How to get there

Sibiu is accessible by plane, train, bus and car. From Brasov, it takes less than 3 hours to get there if you use the fast train. In summer, you might want to take a bus instead of a train as it took me up to 5 hours to get there due to the hot tracks. From Bucharest you can take a TAROM flight to Sibiu as well.

Read more: Explore Romantic Sibiu


places in romania

A small town of Sinaia, tucked away between the hills of the Prahova district, is mostly known for King Charles I of Romania’s summer residence. In the late 19th century he chose Sinaia as his summer residence and built the incredible Peles Castle. Nowadays you can still visit the castle and its little brother Pelisor Castle, which is right next to Peles Castle.

Because of its location, Sinaia’s regular visitors might scare you a bit: at night bears come out of the forest to feast on the garbage, which they simply take out of the bins at residential parts of the town.

Where to sleep

Although Sinaia is small, I still wanted to spend the night. Rina Cerbul Hotel wasn’t anything spectacular (comfortable though!), its location in the town center made up for that.

How to get there

Sinaia is incredibly easy to reach by train from Bucharest (20+ trains departing each day) and Brasov. The best thing to do, if you don’t want to stay in Sinaia, is to get a stamp on your train ticket from the train station clerk. This way you can get on one of the next trains heading to Brasov without buying a ticket.


places in romania

The town of Rasnov is famous for one thing: the Rasnov fortress. A shame, considering the lovely location of the town. Close to the mountains, the village of Bran (see #10) and the Zarnesti Bear Sanctuary, Rasnov really tends to grow on you when you look beyond its famous highlight.

The fortress, built by the Saxons in the 14th century is, of course, well worth a visit! Just the many viewpoints would be worth the hike (or cable cart) up the hill.

Rasnov itself is built right next to the forest that goes up to the mountains. Hiking is one of the best things you can do here, as long as you’re well aware of Romania’s wildlife and how to survive being in the same forest with them.. 😉

How to get there

You can take a bus from Brasov’s “Autogara 2” (Codreanu station), which takes you there within an hour. The same bus also stops at Bran and Zarnesti, should you be interested in visiting those as well.



PC: Bendik Aarsaether www.iasi.travel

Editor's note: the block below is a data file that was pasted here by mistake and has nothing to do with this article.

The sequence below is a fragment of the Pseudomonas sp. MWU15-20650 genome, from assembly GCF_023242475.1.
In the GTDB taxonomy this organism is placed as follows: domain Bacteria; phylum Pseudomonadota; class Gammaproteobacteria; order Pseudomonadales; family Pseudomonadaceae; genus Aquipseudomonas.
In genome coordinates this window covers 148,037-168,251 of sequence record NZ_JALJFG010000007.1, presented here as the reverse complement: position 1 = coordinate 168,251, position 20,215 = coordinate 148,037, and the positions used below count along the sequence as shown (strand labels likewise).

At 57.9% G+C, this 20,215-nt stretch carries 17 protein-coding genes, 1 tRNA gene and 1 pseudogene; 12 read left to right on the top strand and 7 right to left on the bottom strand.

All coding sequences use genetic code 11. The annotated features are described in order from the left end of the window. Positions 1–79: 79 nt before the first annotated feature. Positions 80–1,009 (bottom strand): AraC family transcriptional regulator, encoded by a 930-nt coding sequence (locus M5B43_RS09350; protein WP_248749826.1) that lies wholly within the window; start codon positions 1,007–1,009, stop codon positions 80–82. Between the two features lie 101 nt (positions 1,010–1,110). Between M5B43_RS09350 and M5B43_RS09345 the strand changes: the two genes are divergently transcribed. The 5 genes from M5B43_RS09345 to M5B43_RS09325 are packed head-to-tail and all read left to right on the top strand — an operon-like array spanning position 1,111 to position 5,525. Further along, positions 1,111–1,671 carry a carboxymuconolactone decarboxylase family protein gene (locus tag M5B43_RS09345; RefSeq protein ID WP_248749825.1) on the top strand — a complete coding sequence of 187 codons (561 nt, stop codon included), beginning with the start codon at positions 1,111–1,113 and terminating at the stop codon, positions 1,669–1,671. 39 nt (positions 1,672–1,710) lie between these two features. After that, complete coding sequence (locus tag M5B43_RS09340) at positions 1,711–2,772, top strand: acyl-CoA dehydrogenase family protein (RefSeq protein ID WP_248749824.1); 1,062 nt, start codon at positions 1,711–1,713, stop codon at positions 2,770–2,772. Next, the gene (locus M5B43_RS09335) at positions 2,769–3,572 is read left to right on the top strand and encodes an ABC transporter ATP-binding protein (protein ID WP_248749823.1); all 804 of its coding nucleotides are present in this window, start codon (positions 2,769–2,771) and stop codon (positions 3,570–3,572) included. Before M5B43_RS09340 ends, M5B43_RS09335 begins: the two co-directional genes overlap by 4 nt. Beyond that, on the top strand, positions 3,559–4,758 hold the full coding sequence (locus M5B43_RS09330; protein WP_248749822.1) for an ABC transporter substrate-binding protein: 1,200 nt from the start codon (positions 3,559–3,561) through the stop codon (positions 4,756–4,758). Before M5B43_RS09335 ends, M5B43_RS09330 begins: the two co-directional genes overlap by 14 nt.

Een bericht gedeeld door Iasi Travel (@iasi.travel) op


Iasi is known as the cultural capital of Romania and is in the Moldova Region. The city offers a history lesson when it comes to religion as more than 100 churches and monasteries grace Iasi and the surrounding area. Iași is the seat of the Romanian Orthodox Metropolitan of Moldavia and Bukovina, and of the Roman Catholic Bishop of Iași, which makes it an important place in religion in Romania.

The city itself is typically Romanian, with palaces and big mansions on one side and grey flats on the other. When you like architecture, try to get lost in the city. Just like Bucharest, Iasi offers loads of interesting stuff.

On your bucket list:

  • Visit the the neo-Gothic Palace of Culture, built on the old ruins of the medieval Princely Court of Moldavia.
  • Wander through the Botanical Garden.
  • Take a stroll over the old market square.

Where to sleep

Casa de Oaspeți Sfântul Nicolae, with its incredibly clean and comfortable rooms, is close to all the major attractions. The hotel is also known for serving delicious breakfast!

How to get there

Iasi is located 7,5 hours from Bucharest and is accessible by train. On the way you’ll pass the village of Roman, which is quite lovely to visit as well. You can also fly to Iasi.


places in romania

Just like Rasnov, Bran is mostly known for Bran Castle, or the Castle of Dracula. The town itself has two faces: the buzzing center that is overrun by souvenir shops and tour buses and the residential areas, where no tourist ever comes. Again, what a shame! The area around Bran is incredible for hiking (again, watch out for bears!) as well as mountain climbing and watching wildlife.

Bran Castle itself is actually not a place I would recommend visiting when you don’t like large crowds. The story behind Dracula is an interesting one though, so when you’re following his footsteps, you can’t miss it. In any case, make sure to visit Bran Castle on a weekday as Romanian tourists tend to visit on weekends.